A reader writes:
My business name is “[name] & [name].” I have searched and it is not already copyrighted. I’d like to get it protected because my fear is that someone will beat me to copyrighting it and then I’ll be screwed out of a name I love. How important is it to copyright and is there another way to protect my name without having to spend about two grand on it?
This is a great question, but we need to clarify some things first. What it sounds like you really need is a trademark, not a copyright.
Copyright registrations are usually reserved for things such as a photograph, a finished graphic design, worksheets, e-books and even a newsletter. (Don’t worry peaches—once your work is fixed in a tangible medium, aka you write it down, snap the pictures, etc. you already own the copyright.)
A trademark, sometimes called just a ‘mark,’ is anything that can be used to identify and distinguish your goods or services from that of someone else. The main purpose of a trademark is to identify the source of where a good or service came from.
All those pretty logos, blog names, tag lines, unique catchy phrases and anything else that sets you apart and makes you immediately recognizable to the general public (aka your readers/customers/students/etc.) is a trademark, even if it’s not registered.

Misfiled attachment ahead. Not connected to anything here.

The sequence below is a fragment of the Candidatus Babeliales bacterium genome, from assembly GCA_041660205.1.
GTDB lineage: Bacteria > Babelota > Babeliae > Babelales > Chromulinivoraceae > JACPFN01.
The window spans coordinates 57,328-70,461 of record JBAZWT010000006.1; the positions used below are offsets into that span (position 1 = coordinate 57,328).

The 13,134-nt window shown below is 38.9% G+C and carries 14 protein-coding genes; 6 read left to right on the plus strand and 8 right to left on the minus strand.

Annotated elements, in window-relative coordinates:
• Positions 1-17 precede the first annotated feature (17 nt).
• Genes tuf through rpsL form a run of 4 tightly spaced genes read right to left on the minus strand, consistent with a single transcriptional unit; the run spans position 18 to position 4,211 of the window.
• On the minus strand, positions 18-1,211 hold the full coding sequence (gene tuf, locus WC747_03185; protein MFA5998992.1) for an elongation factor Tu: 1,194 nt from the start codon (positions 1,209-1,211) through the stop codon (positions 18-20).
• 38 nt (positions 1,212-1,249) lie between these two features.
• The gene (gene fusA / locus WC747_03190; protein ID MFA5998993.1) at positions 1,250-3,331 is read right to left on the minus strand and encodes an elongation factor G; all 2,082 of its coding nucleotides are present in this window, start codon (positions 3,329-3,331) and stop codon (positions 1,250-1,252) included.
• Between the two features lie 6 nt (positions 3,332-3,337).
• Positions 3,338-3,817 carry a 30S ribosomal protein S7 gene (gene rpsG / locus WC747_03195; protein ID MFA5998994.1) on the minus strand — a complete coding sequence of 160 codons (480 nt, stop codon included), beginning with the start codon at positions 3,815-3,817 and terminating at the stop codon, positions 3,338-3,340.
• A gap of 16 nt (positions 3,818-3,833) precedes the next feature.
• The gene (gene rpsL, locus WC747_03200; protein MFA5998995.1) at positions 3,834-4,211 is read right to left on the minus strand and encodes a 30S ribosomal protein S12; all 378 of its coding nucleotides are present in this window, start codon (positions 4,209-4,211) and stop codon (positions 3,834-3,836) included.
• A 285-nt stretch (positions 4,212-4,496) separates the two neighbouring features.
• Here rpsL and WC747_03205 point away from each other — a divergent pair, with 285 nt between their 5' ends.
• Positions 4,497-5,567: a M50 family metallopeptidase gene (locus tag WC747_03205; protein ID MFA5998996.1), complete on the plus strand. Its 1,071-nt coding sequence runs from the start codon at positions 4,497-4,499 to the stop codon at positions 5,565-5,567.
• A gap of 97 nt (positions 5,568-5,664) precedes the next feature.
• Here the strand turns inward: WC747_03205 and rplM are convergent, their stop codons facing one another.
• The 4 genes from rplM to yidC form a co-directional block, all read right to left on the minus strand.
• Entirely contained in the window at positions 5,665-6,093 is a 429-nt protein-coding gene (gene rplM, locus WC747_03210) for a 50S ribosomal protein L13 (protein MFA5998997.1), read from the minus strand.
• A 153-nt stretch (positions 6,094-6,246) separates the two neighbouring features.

A trademark can be basically anything that distinguishes who is providing a good or service. Even if the mark is temporary and part of a campaign, like the Anthropologie ‘A,’ or merely words, like the Rifle Paper Co. logo, it is a trademark. Even the classic Coca-Cola bottle shape is a registered trademark of Coke.
Simply using your name to advertise and sell products or services may be sufficient to establish trademark rights without registration.
If your trademark isn’t registered, you're losing a lot of benefits. One particular area is that the law is not clear on internet user’s rights to geographical use. So, unfortunately, even if you technically have an online presence worldwide, someone else may be able to use your name in certain locations. With unregistered marks, it all comes down to who was using a name first and what location they used it in.
Let’s look at an example of why this is important. Say you are based in Texas. A huge state! Lots of trademark rights there automatically, right? Well, not quite. If you do not register your trademark at the federal level, and you only have clients or customers in Dallas, you could lose the mark to a later user everywhere but the DFW metroplex. Now, if you have a federal registration instead, you have exclusive rights to use and enforce your trademark anywhere in the United States.
You will prevent others from using your trademarked name on their similar goods and services so as to avoid consumer confusion. This will happen when someone goes to register their confusingly similar or same name and they are refused registration. Essentially, your name is yours
You put everyone on notice nationwide that this is your name.
You look more legitimate as a business when you get to use the “®” registration symbol. It’s the difference between using “JaneDoe@gmail.com” and “Jane@JaneDoe.com.” You let everyone else in your industry know you’re serious about your name and game.
This is a big one—when you register your trademark, you get rights to sue infringers (i.e. copycats and meanie-heads) when they try to use your registered trademark.